Several chip equipment stocks are close to their 52-week highs after Applied Materials (AMAT) - Get Applied Materials, Inc. Report became the latest industry player to post a strong earnings report this fall.
Applied, one of the world’s biggest chip equipment makers, easily beat October quarter estimates while reporting 25% total revenue growth and 33% growth for its Semiconductor Systems (chip equipment) segment. The company also issued January quarter guidance that implies 19% revenue growth and 29% EPS growth at its midpoints.
Applied is up 3.2% to $72.03 in afternoon trade Friday. Several other chip equipment makers, including Lam Research (LRCX) - Get Lam Research Corporation Report, Ultra Clean Holdings (UCTT) - Get Ultra Clean Holdings, Inc. Report and Axcelis Technologies (ACLS) - Get Axcelis Technologies, Inc. Report are up over 2%.
Brooks Automation (BRKS) - Get Brooks Automation, Inc. Report -- a chip equipment maker that also sells equipment used by drug developers -- is up 3%, adding to big Wednesday gains seen in response to a strong September quarter report.
Applied and Lam are both within 5% of their 52-week highs, as are several other chip equipment firms, such as ASML (ASML) - Get ASML Holding NV Report, KLA (KLAC) - Get KLA Corporation Report, Teradyne (TER) - Get Teradyne, Inc. Report and MKS Instruments (MKSI) - Get MKS Instruments, Inc. Report.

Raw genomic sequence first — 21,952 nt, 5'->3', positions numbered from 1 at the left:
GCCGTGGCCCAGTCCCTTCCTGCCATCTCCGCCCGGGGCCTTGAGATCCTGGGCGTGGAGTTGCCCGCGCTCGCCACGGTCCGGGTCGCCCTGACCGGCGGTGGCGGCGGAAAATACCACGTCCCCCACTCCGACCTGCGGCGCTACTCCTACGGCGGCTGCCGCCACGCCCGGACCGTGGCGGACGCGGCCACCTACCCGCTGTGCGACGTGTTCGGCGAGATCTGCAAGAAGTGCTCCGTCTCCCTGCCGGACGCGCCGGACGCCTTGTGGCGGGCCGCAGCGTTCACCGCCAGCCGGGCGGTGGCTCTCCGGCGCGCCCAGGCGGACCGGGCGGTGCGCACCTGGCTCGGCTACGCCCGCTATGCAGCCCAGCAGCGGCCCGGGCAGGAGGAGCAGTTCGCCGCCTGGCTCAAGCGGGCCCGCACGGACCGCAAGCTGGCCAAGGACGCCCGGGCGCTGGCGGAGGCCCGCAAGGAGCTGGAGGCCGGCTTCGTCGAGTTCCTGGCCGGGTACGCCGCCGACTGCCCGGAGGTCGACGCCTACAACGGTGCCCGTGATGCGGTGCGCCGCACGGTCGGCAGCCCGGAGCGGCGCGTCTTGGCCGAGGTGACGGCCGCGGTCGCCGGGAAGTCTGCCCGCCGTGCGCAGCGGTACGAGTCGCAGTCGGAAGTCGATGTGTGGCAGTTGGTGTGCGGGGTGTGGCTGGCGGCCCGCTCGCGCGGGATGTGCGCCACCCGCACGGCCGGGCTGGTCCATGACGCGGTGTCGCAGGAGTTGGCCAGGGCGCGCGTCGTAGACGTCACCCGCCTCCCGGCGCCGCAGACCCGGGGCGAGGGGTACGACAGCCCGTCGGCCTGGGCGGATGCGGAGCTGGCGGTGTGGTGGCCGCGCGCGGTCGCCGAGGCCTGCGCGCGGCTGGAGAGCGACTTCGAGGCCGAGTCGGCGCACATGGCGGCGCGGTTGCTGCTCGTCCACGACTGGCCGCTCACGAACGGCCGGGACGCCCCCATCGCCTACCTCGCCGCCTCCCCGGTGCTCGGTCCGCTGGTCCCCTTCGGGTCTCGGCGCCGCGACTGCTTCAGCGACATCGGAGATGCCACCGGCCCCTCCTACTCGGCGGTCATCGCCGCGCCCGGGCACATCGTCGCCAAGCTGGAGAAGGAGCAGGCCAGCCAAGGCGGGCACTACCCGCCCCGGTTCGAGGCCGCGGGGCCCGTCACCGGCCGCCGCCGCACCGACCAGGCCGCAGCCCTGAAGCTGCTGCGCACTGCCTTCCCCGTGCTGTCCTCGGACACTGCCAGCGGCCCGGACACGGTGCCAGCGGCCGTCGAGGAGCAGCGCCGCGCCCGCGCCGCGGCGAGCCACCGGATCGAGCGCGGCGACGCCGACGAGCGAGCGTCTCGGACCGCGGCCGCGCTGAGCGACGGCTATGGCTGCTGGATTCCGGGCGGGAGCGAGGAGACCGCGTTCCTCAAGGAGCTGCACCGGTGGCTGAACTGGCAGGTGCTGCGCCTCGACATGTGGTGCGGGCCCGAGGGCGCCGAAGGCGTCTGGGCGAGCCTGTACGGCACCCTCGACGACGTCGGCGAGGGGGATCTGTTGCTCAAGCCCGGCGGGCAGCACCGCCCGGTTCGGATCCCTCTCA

Along with its results and guidance, investors might be taking heart in Applied’s earnings call commentary about its 2021 expectations for key chip equipment end-markets.
On the call, CEO Gary Dickerson said his firm is confident that current investment levels among foundry/logic chip manufacturers -- the biggest of which are TSMC (TSM) - Get Taiwan Semiconductor Manufacturing Co. Ltd. Report, Intel (INTC) - Get Intel Corporation Report and Samsung -- “are sustainable into 2021 and beyond,” as clients continue investing heavily in supporting cutting-edge manufacturing processes.
Foundry/logic capex has been elevated this year, thanks in part to aggressive spending by foundry giant TSMC as it tries to meet the high demand it’s seeing for wafers made using its advanced 7nm and 5nm manufacturing processes.
In addition, Dickerston suggested DRAM capital spending will be strong next year, and that spending related to specialty chip manufacturing processes could pick up in 2021, after being depressed in 2020 as automotive and industrial chip manufacturers dealt with COVID-related sales pressures. Applied sees capex among NAND flash memory makers being roughly flat, following strong 2020 growth.
Along with solid earnings reports, the relative strength shown by many low-multiple stocks this weeks could be a tailwind for chip equipment makers, given that (in part due to concerns about the industry’s historical cyclicality) many of them still carry moderate forward P/Es.
Despite its recent gains, Applied currently trades for less than 15 times the EPS consensus for its 2021 fiscal year. Lam and KLA both trade for 19 times its fiscal 2021 EPS consensus, and Teradyne trades for 21 times its 2021 EPS consensus.